Observing from beyond the solar system, a cultural outsider looks in.

Thursday, August 11, 2011

Fair Share Challenge: What Taxes Do For Me

This post is in response to a blogger challenge from my friend Isy. She was fed up with millionaires who don't want to pay their fair share of taxes, as well as tea baggers who say silly things like "Get your filthy government hands off my Medicare!" She decided to write a post about her life, putting in boldfaced type anything that is funded or subsidized by taxes (federal, state, or local). I hope lots of bloggers take up the challenge and it makes its way all over the internet.

Now, some of you may know I have been critical of local government corruption in Baltimore, particularly when it comes to the degradation of The Senator Theatre, which got very limited funding when Tom Kiefaber was running it, but just got a lot more funding now that Baltimore City has taken it over and chosen some politically connected cronies to run it. It's important to be aware of it and speak out when tax dollars are being misused and public officials are acting inappropriately, but we all also have a lot of things to be thankful for that are funded by taxes -- things we almost couldn't live without.

Yesterday, I drove by city streets to Whole Foods, where I bought yummy stuff to eat. Many of the farmers who grew it probably received subsidies. Perhaps Whole Foods received subsidies as well, to build their store there. I know they have received such government help in other communities. Everything that was for sale at the store had conveniently arrived there on trucks that traveled over highways and city streets. Thank heavens for that, because I wouldn't want to shop at a store with empty shelves!

After I went to Whole Foods, I drove over more city streets to get to the farmer's market. Lots of delicious stuff there for sure! It was a lot of driving that day, but luckily, my car doesn't use much gasoline.

Tonight, my friend is coming to visit me, and she's arriving at Penn Station by Amtrak. Maybe while she's here, we'll visit the art museum, which we enjoyed last time she was here. Or maybe we'll go to the Inner Harbor and see the aquarium or the U.S.S. Constellation.

Later this year, I'm going to Massachusetts. I'll be using the interstate highway system to get there. It would be a pretty circuitous and maybe impossible route if it weren't for all those bridges built in the 1930s by the WPA. All of that infrastructure is getting quite old now, yet we all still rely on it every day. I often see Department of Transportation workers out on the highways and bridges fixing them. The resulting traffic jams are a bit of a pain, but it would be even worse if they never got repaired! Getting the funding to repair our nation's infrastructure is a continual political challenge, largely because of arguments in Congress like the one last week, where some people thought it was more important to subsidize Bill Gates and Dick Cheney and other wealthy people than to fund basic programs that benefit us all.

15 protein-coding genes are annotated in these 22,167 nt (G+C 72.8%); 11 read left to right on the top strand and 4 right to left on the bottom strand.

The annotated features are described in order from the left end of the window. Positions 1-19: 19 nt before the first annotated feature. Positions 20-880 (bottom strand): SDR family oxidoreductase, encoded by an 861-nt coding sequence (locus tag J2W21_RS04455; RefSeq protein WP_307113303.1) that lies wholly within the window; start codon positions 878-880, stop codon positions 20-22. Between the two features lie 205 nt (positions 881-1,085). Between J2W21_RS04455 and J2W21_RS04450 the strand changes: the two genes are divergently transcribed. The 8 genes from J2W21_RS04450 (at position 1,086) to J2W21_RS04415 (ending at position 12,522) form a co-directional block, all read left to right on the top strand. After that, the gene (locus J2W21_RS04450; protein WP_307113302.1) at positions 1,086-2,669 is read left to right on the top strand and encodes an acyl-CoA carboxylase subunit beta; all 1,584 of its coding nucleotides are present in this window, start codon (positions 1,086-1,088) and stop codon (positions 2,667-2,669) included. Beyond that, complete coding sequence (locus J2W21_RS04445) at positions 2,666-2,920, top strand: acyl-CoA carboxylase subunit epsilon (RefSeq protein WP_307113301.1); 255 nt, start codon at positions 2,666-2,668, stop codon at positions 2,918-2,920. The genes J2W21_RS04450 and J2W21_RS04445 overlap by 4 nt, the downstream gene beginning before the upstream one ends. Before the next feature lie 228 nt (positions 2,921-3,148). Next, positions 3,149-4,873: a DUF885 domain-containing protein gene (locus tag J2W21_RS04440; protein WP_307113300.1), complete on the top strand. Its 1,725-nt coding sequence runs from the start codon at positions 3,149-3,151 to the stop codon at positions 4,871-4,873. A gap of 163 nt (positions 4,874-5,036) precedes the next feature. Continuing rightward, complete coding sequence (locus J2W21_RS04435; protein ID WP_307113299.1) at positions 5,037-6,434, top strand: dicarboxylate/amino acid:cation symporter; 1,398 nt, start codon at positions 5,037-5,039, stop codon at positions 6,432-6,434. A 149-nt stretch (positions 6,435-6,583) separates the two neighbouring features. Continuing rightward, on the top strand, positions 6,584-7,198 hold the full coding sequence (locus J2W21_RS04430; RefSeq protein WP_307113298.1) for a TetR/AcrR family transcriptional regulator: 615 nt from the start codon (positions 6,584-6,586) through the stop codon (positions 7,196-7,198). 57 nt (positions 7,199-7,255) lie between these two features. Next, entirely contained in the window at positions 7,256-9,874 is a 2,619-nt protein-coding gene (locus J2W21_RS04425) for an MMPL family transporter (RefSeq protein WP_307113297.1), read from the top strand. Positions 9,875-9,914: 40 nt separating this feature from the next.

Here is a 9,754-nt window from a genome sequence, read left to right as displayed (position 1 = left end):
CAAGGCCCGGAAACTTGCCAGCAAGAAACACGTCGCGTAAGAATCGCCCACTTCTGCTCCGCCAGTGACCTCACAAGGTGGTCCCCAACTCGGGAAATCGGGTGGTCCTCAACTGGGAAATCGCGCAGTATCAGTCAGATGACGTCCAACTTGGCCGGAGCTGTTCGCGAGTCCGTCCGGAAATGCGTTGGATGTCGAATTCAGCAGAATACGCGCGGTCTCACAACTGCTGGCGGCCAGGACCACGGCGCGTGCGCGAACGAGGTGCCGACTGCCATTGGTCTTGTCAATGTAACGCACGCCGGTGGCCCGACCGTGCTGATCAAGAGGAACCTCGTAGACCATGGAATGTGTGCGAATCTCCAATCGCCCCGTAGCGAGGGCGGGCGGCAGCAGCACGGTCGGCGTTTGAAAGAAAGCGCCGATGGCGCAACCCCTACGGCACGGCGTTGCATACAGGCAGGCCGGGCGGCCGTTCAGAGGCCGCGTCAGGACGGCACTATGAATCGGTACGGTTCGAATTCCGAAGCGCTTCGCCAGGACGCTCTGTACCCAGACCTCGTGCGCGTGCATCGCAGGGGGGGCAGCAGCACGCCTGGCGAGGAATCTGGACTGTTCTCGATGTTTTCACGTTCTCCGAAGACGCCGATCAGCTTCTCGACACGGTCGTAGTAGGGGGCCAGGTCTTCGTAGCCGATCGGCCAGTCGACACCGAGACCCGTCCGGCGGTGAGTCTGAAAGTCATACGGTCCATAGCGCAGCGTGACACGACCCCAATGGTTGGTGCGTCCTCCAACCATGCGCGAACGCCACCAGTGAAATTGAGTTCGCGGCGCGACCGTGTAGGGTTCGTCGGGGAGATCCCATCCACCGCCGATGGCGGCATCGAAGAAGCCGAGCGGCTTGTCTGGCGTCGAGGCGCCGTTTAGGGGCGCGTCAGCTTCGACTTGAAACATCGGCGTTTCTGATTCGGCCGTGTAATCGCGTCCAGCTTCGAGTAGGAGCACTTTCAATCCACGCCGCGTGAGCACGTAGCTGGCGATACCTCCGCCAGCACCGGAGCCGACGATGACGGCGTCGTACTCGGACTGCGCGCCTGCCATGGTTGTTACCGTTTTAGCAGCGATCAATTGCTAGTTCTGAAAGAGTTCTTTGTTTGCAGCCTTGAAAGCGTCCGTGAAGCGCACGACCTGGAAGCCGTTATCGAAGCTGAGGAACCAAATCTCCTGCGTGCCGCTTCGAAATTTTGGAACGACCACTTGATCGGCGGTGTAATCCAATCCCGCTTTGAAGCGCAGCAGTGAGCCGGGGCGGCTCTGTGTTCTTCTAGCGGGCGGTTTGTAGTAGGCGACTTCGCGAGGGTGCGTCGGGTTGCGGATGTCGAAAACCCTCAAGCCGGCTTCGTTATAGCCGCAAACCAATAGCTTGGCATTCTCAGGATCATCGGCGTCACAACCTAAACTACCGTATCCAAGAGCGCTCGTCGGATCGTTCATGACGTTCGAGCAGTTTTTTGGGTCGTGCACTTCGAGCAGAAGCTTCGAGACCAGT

My sister just got a job working for the school system. Her kids are being educated in the same school system. Her husband works at a non-profit. My other sister works for a public university. Her ex-husband works at a library. My parents used to work at a different public university, but now they're retired. They're getting social security and Medicare. I hope those things are still available when I'm their age.

I've started selling things online, which I love so far. It means I can work from home, but sometimes I have to go to the post office to put things in the mail. I used to work for various corporations, but then I got injured. I'm glad I was able to get state disability and worker's comp, but it's a good thing I didn't have to rely on them entirely, and had savings, because they wouldn't have been enough. I'm thankful too that there's still some government regulation of the banking industry or my savings and my retirement fund would probably be long gone.

It's a struggle to start a new career, and I'm no longer receiving any disability, but fortunately, I haven't had to go on food stamps or anything like that. It's nice to know they'd be there if I needed them. I wonder if I would qualify for any government grants for small business, but I haven't looked into it.

I don't know what the corporations I used to work for would have done without public schools and public universities. Even with those systems providing them with skilled and trained workers, they were still having a hard time finding enough people with the right skills.

I have cousins who are in various branches of the military. I hope those who are still serving stay safe.

I've had a couple of friends who had to go to hospitals recently. I'm glad they got good care.

I also want to note my gratitude for electricity. Without it, I'd be writing this with a pen by candlelight, and you'd have trouble reading it.

UPDATE: The Fair Share Challenge now has its own blog!

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Blogger Isy Aweigh said...

LOVE IT! The ways you noted how corporations benefit from the commons was very nicely done.

I think yours is more graceful. Fortunately, it's not a competition, it's a CHALLENGE! heh

August 11, 2011


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